The number of switching operations has been reduced and now there are usually two GP9, GP38 or GP40 locomotives (or their variants) in Halifax, Dartmouth, Truro, Moncton & Edmundston. When necessary mainline freights stop to pick up loads from remote locations not easily serviced by these yard switchers. However, since about 2010, high horsepower mainline units including GE Dash 8s and GM SD70Is and SD75Is have often been used as yard switchers at Rockingham and sometimes in Dartmouth.

Here two unrebuilt GMD1s 1901 & 1900 originally equipped with steam generators (hence the grilles on the end of the short hood) are attired in different liveries at Moncton on 3 August 1996.

GP40 9304 is switching Moncton yards on 2 August 1997.

Two GMD1s 1418 & 1421 are switching Moncton yards on 9 July 1998. Note the absence of grilles allows the CN logo to be placed higher on the short hood.

SW1200RM (SWEEP – SW & GP units combined) 7101 is seen at Dartmouth on 4 February 1998. The GP9 body is clearly evident and the dynamic brake housing has been opened up to allow an air-filter to be installed.

Rebuilt SW1200RS 7304 is seen at Dartmouth coupled to 7101 seen in the picture above. Note that the cylindrical exhaust manifolds have been removed.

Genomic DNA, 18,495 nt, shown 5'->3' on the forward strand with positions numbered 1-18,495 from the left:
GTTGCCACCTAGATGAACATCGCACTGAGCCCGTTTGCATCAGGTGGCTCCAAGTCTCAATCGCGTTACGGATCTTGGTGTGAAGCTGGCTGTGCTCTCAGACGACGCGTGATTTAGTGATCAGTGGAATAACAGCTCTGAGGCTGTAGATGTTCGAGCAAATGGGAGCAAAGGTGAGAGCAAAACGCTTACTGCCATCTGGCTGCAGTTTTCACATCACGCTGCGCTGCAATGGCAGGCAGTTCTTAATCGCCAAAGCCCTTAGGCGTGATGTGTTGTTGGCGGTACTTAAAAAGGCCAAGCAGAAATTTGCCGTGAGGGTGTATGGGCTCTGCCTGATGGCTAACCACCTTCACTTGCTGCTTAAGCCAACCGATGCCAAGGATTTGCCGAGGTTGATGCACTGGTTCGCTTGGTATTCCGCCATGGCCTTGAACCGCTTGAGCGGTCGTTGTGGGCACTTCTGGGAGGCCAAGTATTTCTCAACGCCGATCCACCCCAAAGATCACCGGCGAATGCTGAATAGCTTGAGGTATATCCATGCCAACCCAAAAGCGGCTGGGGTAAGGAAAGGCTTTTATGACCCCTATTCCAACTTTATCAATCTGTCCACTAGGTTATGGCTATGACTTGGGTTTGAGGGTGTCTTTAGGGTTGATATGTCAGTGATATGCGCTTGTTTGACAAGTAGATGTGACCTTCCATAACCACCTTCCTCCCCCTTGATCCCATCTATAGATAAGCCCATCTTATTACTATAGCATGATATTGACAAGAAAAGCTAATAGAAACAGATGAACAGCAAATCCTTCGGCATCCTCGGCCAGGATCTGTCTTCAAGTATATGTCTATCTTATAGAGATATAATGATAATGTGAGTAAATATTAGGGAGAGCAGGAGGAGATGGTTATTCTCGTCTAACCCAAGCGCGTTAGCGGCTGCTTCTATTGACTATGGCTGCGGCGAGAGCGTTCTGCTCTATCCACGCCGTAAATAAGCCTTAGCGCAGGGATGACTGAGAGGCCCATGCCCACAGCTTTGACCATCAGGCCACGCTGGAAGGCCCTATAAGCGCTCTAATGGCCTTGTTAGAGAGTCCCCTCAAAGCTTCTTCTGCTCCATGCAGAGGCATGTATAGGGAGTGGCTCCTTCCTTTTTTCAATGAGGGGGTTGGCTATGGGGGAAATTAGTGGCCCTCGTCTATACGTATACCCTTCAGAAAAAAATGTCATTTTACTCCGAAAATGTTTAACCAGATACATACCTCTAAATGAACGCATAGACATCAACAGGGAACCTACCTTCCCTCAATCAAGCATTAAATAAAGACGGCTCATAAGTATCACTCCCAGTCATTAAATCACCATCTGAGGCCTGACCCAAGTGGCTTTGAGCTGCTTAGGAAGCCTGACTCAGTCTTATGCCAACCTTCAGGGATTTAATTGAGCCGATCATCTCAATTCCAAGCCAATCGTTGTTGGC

7069 was one of the first rebuilt GP9s to work in the region and is seen at Moncton yards on 15 August 1998. Note the unusual location of the bell on these units.

CN GP9R 4119 & GP38-2 4728 switch Dartmouth yards on 25 March 2009.

CN GP40-2W 9670 & GP38-2 4727 switch Dartmouth yards on 21 February 2003

GP38-2 4720 switches Truro yards on 19 August 2003. HATX SD45-2 914 on lease to the CBNS is in the background.

GE Dash 8-40CM CN 2417 is in use as the yard switcher at Rockingham on 30 March 2011.

Dash 8-40C 2125 (ex UP) is the Rockingham switcher on 17 August 2011.

Photo unavailable – Steve

SD75I 5701 and a sister unit are switching Dartmouth yards on 29 May 2006 before taking cars to Burnside. On some occasions the power from the gypsum train is used for local switching duties in Dartmouth or even Halifax.

Back to David Othen’s Canadian Train Photographs

Material on this page copyright 1997-2012 by Pat and David Othen. Reproduced with permission.